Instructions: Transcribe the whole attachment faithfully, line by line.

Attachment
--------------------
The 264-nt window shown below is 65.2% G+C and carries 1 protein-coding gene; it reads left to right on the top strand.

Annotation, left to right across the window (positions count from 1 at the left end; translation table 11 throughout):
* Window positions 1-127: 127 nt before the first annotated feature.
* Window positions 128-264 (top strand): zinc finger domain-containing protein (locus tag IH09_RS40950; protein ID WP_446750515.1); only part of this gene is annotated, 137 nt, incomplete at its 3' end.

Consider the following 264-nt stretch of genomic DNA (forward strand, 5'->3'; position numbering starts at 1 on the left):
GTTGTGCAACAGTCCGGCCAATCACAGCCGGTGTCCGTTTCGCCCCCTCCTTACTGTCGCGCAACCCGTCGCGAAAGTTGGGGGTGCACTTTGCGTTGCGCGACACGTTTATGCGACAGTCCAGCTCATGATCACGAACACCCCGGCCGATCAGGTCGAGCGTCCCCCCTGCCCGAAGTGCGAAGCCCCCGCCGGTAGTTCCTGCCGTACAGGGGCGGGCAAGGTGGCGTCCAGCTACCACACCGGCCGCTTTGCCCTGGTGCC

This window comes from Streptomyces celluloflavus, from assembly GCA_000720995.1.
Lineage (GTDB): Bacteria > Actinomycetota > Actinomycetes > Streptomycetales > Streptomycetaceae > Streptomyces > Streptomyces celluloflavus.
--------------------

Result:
The 264-nt window shown below is 65.2% G+C and carries 1 protein-coding gene; it reads left to right on the top strand.

Annotation, left to right across the window (positions count from 1 at the left end; translation table 11 throughout):
* Window positions 1-127: 127 nt before the first annotated feature.
* Window positions 128-264 (top strand): zinc finger domain-containing protein (locus tag IH09_RS40950; protein ID WP_446750515.1); only part of this gene is annotated, 137 nt, incomplete at its 3' end.

Consider the following 264-nt stretch of genomic DNA (forward strand, 5'->3'; position numbering starts at 1 on the left):
GTTGTGCAACAGTCCGGCCAATCACAGCCGGTGTCCGTTTCGCCCCCTCCTTACTGTCGCGCAACCCGTCGCGAAAGTTGGGGGTGCACTTTGCGTTGCGCGACACGTTTATGCGACAGTCCAGCTCATGATCACGAACACCCCGGCCGATCAGGTCGAGCGTCCCCCCTGCCCGAAGTGCGAAGCCCCCGCCGGTAGTTCCTGCCGTACAGGGGCGGGCAAGGTGGCGTCCAGCTACCACACCGGCCGCTTTGCCCTGGTGCC

This window comes from Streptomyces celluloflavus, from assembly GCA_000720995.1.
Lineage (GTDB): Bacteria > Actinomycetota > Actinomycetes > Streptomycetales > Streptomycetaceae > Streptomyces > Streptomyces celluloflavus.